October 18, 2022

Beginners guide to research methodologies

Vasundhara Dhar

Anyone just getting started with user research who wants to understand how to do it well for a better user experience may find it to be intimidating.

With our experience, we have somewhat streamlined this procedure so that you will know where to begin. Here, you can find simplified research methodologies that can be applied at various product development stages and can assist a novice in creating a solid UX research project


  1. Choosing the right research methods

2. Quantitative and Qualitative research

3. Phases of product development

3.1 Concept phase: survey’s and user interviews

3.2 Prototype phase: Card sorting

3.3 Live app phase: Usability testing and A/B testing

4. Resources

5. Conclusion

1. Choosing the right research methods:

Asking the correct questions is the only way to select the appropriate methodology. Start by asking a few questions to yourself about the needs and wants of your users. Once you aware of it, consider how could help your users. Establishing research goals and defining the stage of development will enable you to determine the best research methodology.

Here, we have developed a comprehensive plan for utilising several research methodologies that have previously produced positive results for us at different stages of product development.

2. Quantitative and Qualitative research

  • Quantitative research relies on statistics and data collection. With the help of data collection techniques, questionnaires, polls, and surveys we can gather data from current and potential clients.
  • Qualitative research relies more on “what do people say”. It focuses on gathering information through more conversational techniques. It helps you understand user behaviour and their mental modals. Different methods to conduct qualitative research are user interviews, focus groups, ethnographic research, case studies etc.

Both these techniques are crucial to help validate a product and now we will go through methods that help us conduct effective qualitative and quantitative research at various stages of product development.

3. Phases of product development

We have essentially come up with 3 phases of product development:

3.1 Concept phase: Where you have created some hypothesis and would want validate your need with existing or potential users.

Two effective ways to do the same are:

  • Survey’s: This is one of the easiest ways of quantitative research where you can define what do people say with statistics. Surveys are done by designing a questionnaire, Less long answer questions are advised.Always take a broad to narrow approach while you design your survey. Avoid biases and leading questions. Thorough research and asking fellow researchers for advice could help eliminate biases and leading questions.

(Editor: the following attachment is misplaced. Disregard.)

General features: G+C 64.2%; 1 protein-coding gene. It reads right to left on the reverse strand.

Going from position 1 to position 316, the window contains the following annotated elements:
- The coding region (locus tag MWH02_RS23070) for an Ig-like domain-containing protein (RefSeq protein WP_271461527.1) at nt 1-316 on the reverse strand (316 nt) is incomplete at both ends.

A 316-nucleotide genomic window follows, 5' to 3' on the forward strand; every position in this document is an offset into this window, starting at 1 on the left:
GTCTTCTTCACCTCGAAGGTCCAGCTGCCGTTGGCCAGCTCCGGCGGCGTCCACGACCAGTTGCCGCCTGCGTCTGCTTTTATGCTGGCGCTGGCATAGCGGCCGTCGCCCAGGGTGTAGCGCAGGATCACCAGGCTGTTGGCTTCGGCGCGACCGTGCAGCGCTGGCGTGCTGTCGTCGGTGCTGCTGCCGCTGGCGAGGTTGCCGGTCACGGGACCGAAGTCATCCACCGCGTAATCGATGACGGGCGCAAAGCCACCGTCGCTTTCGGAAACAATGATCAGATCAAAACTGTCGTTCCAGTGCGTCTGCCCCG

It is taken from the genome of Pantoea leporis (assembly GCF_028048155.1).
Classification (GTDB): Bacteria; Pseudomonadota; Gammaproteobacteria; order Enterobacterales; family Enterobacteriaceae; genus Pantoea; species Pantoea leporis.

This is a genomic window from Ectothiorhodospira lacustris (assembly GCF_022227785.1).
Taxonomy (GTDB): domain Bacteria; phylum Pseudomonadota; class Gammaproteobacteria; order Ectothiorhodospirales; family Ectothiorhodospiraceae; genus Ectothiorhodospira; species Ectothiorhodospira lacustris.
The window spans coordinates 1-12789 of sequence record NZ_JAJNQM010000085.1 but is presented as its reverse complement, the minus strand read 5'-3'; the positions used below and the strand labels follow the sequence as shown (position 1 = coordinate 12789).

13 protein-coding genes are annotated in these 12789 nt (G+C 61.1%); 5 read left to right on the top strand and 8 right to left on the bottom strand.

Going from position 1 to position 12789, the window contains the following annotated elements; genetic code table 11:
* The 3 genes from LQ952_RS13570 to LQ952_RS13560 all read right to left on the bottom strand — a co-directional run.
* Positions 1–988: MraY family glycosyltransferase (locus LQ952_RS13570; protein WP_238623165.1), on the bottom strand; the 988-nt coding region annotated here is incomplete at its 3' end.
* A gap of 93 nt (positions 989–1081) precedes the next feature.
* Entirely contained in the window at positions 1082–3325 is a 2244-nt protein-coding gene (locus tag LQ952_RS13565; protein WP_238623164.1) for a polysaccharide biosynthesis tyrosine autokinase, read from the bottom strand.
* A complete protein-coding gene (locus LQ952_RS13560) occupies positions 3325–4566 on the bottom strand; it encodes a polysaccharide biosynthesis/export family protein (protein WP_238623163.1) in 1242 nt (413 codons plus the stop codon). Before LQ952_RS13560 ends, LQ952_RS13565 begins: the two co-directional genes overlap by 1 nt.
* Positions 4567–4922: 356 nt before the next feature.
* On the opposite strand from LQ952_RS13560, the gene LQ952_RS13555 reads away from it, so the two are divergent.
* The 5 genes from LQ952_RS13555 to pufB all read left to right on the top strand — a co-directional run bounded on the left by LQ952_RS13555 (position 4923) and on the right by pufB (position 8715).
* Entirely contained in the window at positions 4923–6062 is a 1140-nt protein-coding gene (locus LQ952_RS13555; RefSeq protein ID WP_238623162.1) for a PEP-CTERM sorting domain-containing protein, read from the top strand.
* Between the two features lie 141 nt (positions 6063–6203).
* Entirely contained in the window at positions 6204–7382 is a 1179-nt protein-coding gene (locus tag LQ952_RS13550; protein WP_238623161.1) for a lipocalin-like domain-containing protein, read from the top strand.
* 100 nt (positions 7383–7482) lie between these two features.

• User interviews: This is one of the most common method of qualitative research here you can get to know both how the user behaves and what they say. For an interview you need to define a set of potential consumers and some themes you want to gain user insights on. User interviews as a technique can used at a lot of different stage.

3.2 Prototype phase: Where you have already gone through developing problem statement and now are developing your solution prototype. Consumer feedback in this initial phase will help you develop a better product from the get go.

Effective way to do the same are:

  • Card sorting: This method helps us dive into the users mental modal, Visibility of how something works or they think should work. It is most commonly used to define the information architecture of websites and apps. Firstly, you will need to create a detailed list of proposed functions and content which will be in the product. Secondly, you need to define your goals for the activity and decide on a session topic. Lastly, pick your choice of card sorting method and you are good to go.

3.3 Live app phase: Where your application is ready, you may test it with potential users to learn about their pain points before deploying it on a larger scale. You can also run the tests for an already-existing app.

Two effective ways to do the same are:

  • A/B testing: Its a method where we test which version is better? version A or version B. As long as we have two options in the research question for eg colour of this button looks better as red or as blue till then we can conduct A/B tests. To conduct the test you will need to identify problem areas which definitely would need to be validated by the users and develop a potential solution. Then create an option B, which could also be an acceptable option by the users. Ideally the test must be run for a week or two and one extra day to pick up on any errors.
  • Usability testing: Where we test how our target audience would be interacting with specific features in our product by giving them certain tasks to perform through the same users keep voicing their opinions. There are two methods for usability testing Moderated testing and Unmoderated testing. The sample size could be 5–10 users and incentivise the study to show appreciation for the users who gave their time to help us make the product better.

5. Conclusion

All of these methods can be applied at various stages of your study plan, and you can apply them interchangeably wherever you see fit.

This chronology has, in our opinion, been successful and has shown to be helpful in the development of products.

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